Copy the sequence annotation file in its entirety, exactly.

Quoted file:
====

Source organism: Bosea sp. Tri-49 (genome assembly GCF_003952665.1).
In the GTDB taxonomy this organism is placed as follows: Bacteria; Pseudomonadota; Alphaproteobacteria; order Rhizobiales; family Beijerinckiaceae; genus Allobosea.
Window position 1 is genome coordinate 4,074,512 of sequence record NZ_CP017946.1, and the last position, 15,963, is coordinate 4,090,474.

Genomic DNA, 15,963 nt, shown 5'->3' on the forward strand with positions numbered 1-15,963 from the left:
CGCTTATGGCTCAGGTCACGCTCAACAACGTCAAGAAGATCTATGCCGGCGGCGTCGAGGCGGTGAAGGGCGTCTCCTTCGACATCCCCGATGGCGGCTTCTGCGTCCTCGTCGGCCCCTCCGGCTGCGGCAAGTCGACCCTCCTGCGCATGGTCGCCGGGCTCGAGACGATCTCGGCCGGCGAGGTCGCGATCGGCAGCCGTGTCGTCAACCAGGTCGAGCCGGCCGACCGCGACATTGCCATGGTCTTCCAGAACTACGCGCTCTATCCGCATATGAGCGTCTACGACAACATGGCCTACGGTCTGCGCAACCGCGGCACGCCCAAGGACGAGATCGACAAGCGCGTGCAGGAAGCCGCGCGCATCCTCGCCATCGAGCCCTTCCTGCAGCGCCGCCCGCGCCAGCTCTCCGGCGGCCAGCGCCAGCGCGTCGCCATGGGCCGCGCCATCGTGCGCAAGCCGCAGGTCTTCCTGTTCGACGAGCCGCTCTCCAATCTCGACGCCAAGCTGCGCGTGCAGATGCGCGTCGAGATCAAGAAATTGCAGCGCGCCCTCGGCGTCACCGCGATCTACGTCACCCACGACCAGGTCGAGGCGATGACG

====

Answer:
Source organism: Bosea sp. Tri-49 (genome assembly GCF_003952665.1).
In the GTDB taxonomy this organism is placed as follows: Bacteria; Pseudomonadota; Alphaproteobacteria; order Rhizobiales; family Beijerinckiaceae; genus Allobosea.
Window position 1 is genome coordinate 4,074,512 of sequence record NZ_CP017946.1, and the last position, 15,963, is coordinate 4,090,474.

Genomic DNA, 15,963 nt, shown 5'->3' on the forward strand with positions numbered 1-15,963 from the left:
CGCTTATGGCTCAGGTCACGCTCAACAACGTCAAGAAGATCTATGCCGGCGGCGTCGAGGCGGTGAAGGGCGTCTCCTTCGACATCCCCGATGGCGGCTTCTGCGTCCTCGTCGGCCCCTCCGGCTGCGGCAAGTCGACCCTCCTGCGCATGGTCGCCGGGCTCGAGACGATCTCGGCCGGCGAGGTCGCGATCGGCAGCCGTGTCGTCAACCAGGTCGAGCCGGCCGACCGCGACATTGCCATGGTCTTCCAGAACTACGCGCTCTATCCGCATATGAGCGTCTACGACAACATGGCCTACGGTCTGCGCAACCGCGGCACGCCCAAGGACGAGATCGACAAGCGCGTGCAGGAAGCCGCGCGCATCCTCGCCATCGAGCCCTTCCTGCAGCGCCGCCCGCGCCAGCTCTCCGGCGGCCAGCGCCAGCGCGTCGCCATGGGCCGCGCCATCGTGCGCAAGCCGCAGGTCTTCCTGTTCGACGAGCCGCTCTCCAATCTCGACGCCAAGCTGCGCGTGCAGATGCGCGTCGAGATCAAGAAATTGCAGCGCGCCCTCGGCGTCACCGCGATCTACGTCACCCACGACCAGGTCGAGGCGATGACG